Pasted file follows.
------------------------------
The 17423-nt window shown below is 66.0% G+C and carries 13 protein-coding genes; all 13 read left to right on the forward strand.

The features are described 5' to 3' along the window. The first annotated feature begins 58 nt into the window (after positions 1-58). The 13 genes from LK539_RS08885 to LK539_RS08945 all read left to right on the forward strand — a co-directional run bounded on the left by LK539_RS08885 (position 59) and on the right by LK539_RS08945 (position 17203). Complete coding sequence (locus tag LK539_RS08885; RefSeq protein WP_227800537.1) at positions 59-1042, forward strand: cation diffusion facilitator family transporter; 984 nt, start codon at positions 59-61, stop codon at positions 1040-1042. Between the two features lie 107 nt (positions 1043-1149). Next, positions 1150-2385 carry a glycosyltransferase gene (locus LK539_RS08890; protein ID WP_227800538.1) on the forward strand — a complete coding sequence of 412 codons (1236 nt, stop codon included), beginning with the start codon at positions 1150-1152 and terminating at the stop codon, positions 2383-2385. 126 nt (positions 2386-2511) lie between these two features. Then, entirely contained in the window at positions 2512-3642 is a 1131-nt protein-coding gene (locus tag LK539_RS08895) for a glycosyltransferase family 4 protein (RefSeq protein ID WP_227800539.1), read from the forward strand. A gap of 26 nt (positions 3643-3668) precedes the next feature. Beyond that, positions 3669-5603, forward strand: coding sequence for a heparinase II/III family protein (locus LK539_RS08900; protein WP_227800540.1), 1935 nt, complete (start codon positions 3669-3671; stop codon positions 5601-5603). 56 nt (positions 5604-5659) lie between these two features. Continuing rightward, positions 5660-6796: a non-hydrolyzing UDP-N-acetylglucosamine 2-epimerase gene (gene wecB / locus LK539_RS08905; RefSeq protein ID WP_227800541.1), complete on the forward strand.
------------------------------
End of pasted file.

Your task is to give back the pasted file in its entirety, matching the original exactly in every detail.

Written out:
The 17423-nt window shown below is 66.0% G+C and carries 13 protein-coding genes; all 13 read left to right on the forward strand.

The features are described 5' to 3' along the window. The first annotated feature begins 58 nt into the window (after positions 1-58). The 13 genes from LK539_RS08885 to LK539_RS08945 all read left to right on the forward strand — a co-directional run bounded on the left by LK539_RS08885 (position 59) and on the right by LK539_RS08945 (position 17203). Complete coding sequence (locus tag LK539_RS08885; RefSeq protein WP_227800537.1) at positions 59-1042, forward strand: cation diffusion facilitator family transporter; 984 nt, start codon at positions 59-61, stop codon at positions 1040-1042. Between the two features lie 107 nt (positions 1043-1149). Next, positions 1150-2385 carry a glycosyltransferase gene (locus LK539_RS08890; protein ID WP_227800538.1) on the forward strand — a complete coding sequence of 412 codons (1236 nt, stop codon included), beginning with the start codon at positions 1150-1152 and terminating at the stop codon, positions 2383-2385. 126 nt (positions 2386-2511) lie between these two features. Then, entirely contained in the window at positions 2512-3642 is a 1131-nt protein-coding gene (locus tag LK539_RS08895) for a glycosyltransferase family 4 protein (RefSeq protein ID WP_227800539.1), read from the forward strand. A gap of 26 nt (positions 3643-3668) precedes the next feature. Beyond that, positions 3669-5603, forward strand: coding sequence for a heparinase II/III family protein (locus LK539_RS08900; protein WP_227800540.1), 1935 nt, complete (start codon positions 3669-3671; stop codon positions 5601-5603). 56 nt (positions 5604-5659) lie between these two features. Continuing rightward, positions 5660-6796: a non-hydrolyzing UDP-N-acetylglucosamine 2-epimerase gene (gene wecB / locus LK539_RS08905; RefSeq protein ID WP_227800541.1), complete on the forward strand.